RIM likely out of running on Nortel auction

Fri Jul 24, 2009 8:06am EDT
 
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By Pav Jordan

TORONTO (Reuters) - The chances that Research in Motion will enter a formal bid for the wireless assets of bankrupt Nortel Networks are slim as a bidding war develops for technology coveted by the world's leading telecom-equipment makers.

Nortel's CDMA and LTE wireless technology business goes up for auction on Friday, and at least three bids, ranging from $650 million through $730 million, are on the table. A winning bid for the assets, which may lead mobile technology into the next generation, could emerge almost immediately, barring any objections that the bankruptcy court decides to entertain.

Waterloo, Ontario-based RIM, maker of the popular BlackBerry smartphones, is the most likely party to cry foul, but any protest it may make would come too late to stop the process, analysts say.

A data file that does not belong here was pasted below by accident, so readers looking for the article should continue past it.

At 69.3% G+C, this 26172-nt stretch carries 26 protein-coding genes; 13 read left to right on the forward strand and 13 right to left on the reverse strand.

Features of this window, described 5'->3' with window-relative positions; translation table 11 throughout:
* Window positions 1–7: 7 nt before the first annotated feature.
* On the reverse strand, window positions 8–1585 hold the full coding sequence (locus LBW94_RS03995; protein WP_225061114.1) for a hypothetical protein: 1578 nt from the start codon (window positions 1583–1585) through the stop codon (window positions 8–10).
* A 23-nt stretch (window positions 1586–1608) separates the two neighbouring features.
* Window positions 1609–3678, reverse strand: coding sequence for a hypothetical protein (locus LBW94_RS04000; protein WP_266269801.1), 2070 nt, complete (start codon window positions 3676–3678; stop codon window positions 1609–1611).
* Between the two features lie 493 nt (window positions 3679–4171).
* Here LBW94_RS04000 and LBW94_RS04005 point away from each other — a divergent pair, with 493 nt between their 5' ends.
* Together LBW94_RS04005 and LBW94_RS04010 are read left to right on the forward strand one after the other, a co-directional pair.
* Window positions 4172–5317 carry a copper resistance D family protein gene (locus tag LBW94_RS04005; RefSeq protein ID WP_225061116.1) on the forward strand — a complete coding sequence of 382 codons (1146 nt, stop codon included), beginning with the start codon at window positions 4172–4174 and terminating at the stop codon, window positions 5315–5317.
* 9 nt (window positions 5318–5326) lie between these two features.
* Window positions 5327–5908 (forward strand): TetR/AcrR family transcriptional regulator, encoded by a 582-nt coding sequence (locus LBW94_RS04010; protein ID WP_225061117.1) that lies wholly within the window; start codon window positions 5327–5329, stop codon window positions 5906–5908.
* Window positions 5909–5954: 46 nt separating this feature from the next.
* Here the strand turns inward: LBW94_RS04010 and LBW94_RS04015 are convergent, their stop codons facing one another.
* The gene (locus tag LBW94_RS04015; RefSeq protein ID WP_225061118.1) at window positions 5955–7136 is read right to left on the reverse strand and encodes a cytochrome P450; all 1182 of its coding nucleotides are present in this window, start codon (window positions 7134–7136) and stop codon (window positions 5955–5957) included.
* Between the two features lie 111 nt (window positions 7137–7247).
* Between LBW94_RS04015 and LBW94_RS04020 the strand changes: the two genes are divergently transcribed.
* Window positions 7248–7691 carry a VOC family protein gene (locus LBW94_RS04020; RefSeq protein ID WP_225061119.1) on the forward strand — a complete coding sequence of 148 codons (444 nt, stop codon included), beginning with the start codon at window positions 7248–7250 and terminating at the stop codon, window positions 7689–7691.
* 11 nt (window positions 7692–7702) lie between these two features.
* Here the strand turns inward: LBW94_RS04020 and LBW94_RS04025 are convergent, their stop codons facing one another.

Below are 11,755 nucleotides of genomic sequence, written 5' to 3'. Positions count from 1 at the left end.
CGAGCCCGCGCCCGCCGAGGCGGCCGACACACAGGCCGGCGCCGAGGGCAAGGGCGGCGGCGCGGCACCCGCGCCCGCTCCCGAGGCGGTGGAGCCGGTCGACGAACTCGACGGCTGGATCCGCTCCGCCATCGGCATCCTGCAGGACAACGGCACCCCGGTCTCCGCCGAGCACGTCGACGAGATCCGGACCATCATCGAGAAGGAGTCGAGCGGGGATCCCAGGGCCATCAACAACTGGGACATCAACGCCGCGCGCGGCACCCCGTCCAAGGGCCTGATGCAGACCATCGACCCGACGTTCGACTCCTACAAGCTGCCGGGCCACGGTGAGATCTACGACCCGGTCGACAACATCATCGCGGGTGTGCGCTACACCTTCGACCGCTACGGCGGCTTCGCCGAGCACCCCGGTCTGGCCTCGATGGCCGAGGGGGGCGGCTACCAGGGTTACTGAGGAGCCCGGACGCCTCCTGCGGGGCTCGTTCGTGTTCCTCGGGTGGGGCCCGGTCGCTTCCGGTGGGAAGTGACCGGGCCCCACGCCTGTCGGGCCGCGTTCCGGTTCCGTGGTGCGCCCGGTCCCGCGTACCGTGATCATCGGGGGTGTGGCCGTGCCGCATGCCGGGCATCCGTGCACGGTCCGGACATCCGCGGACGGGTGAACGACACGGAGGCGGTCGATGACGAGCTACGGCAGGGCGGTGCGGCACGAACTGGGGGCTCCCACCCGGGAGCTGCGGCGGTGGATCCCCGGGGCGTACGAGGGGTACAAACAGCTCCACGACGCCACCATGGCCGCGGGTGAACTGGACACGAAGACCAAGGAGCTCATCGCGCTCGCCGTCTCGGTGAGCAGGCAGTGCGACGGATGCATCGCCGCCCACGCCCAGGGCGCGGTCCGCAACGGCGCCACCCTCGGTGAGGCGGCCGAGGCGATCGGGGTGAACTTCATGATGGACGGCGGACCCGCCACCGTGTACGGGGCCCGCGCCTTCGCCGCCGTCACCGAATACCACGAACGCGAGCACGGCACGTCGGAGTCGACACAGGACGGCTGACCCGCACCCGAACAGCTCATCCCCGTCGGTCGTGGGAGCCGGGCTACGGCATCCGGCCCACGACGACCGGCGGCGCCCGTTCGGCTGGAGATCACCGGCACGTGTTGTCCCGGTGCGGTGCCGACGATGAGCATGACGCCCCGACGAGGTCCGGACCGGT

The company said this week that Nortel had effectively blocked it from submitting a bid worth $1.1 billion, more than 50 percent higher than the next closest competitor, by imposing unreasonable conditions.

"I'm not sure that the courts will allow RIM back in. I think the probability is very low," said Peter Misek, a Toronto-based analyst with Canaccord Adams.

"Once you get a creditors' committee and you get all stakeholders agreeing (on an) auction process ... to extract the most value, then breaking that auction process or making exceptions ... is a detriment to bondholders and to stakeholders," he said.

Nortel says it applied the same conditions to all bids, which were due by Tuesday afternoon, including confidentiality agreements and a condition that the winner not bid for other Nortel assets for a year without the company's consent.

RIM can object to the auction process and results at a hearing on July 28, but experts doubt objections will prevail.   Continued...

 
<p>Jim Balsillie, co-chief executive of Research In Motion (RIM), speaks during a news conference to launch the new "Blackberry Bold" handset in Mumbai September 18, 2008. REUTERS/Punit Paranjpe</p>